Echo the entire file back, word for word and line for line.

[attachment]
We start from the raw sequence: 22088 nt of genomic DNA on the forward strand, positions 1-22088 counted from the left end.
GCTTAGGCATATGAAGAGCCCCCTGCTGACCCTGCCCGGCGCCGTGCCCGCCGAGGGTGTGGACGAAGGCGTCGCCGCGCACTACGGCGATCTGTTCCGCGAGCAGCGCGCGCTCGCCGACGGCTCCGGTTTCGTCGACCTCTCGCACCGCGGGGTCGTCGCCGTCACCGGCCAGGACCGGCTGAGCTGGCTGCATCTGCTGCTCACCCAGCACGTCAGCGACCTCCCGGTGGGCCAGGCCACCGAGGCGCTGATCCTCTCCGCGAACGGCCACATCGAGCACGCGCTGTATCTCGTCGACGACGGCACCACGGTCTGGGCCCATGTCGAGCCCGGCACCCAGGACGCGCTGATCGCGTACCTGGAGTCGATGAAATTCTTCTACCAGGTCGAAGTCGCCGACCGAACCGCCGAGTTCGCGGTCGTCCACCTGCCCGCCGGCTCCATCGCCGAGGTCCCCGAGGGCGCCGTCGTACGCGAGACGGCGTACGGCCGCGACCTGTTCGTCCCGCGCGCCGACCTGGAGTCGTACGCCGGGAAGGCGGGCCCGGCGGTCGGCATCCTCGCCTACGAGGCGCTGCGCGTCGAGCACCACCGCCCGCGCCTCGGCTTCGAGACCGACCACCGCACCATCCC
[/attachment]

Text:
We start from the raw sequence: 22088 nt of genomic DNA on the forward strand, positions 1-22088 counted from the left end.
GCTTAGGCATATGAAGAGCCCCCTGCTGACCCTGCCCGGCGCCGTGCCCGCCGAGGGTGTGGACGAAGGCGTCGCCGCGCACTACGGCGATCTGTTCCGCGAGCAGCGCGCGCTCGCCGACGGCTCCGGTTTCGTCGACCTCTCGCACCGCGGGGTCGTCGCCGTCACCGGCCAGGACCGGCTGAGCTGGCTGCATCTGCTGCTCACCCAGCACGTCAGCGACCTCCCGGTGGGCCAGGCCACCGAGGCGCTGATCCTCTCCGCGAACGGCCACATCGAGCACGCGCTGTATCTCGTCGACGACGGCACCACGGTCTGGGCCCATGTCGAGCCCGGCACCCAGGACGCGCTGATCGCGTACCTGGAGTCGATGAAATTCTTCTACCAGGTCGAAGTCGCCGACCGAACCGCCGAGTTCGCGGTCGTCCACCTGCCCGCCGGCTCCATCGCCGAGGTCCCCGAGGGCGCCGTCGTACGCGAGACGGCGTACGGCCGCGACCTGTTCGTCCCGCGCGCCGACCTGGAGTCGTACGCCGGGAAGGCGGGCCCGGCGGTCGGCATCCTCGCCTACGAGGCGCTGCGCGTCGAGCACCACCGCCCGCGCCTCGGCTTCGAGACCGACCACCGCACCATCCC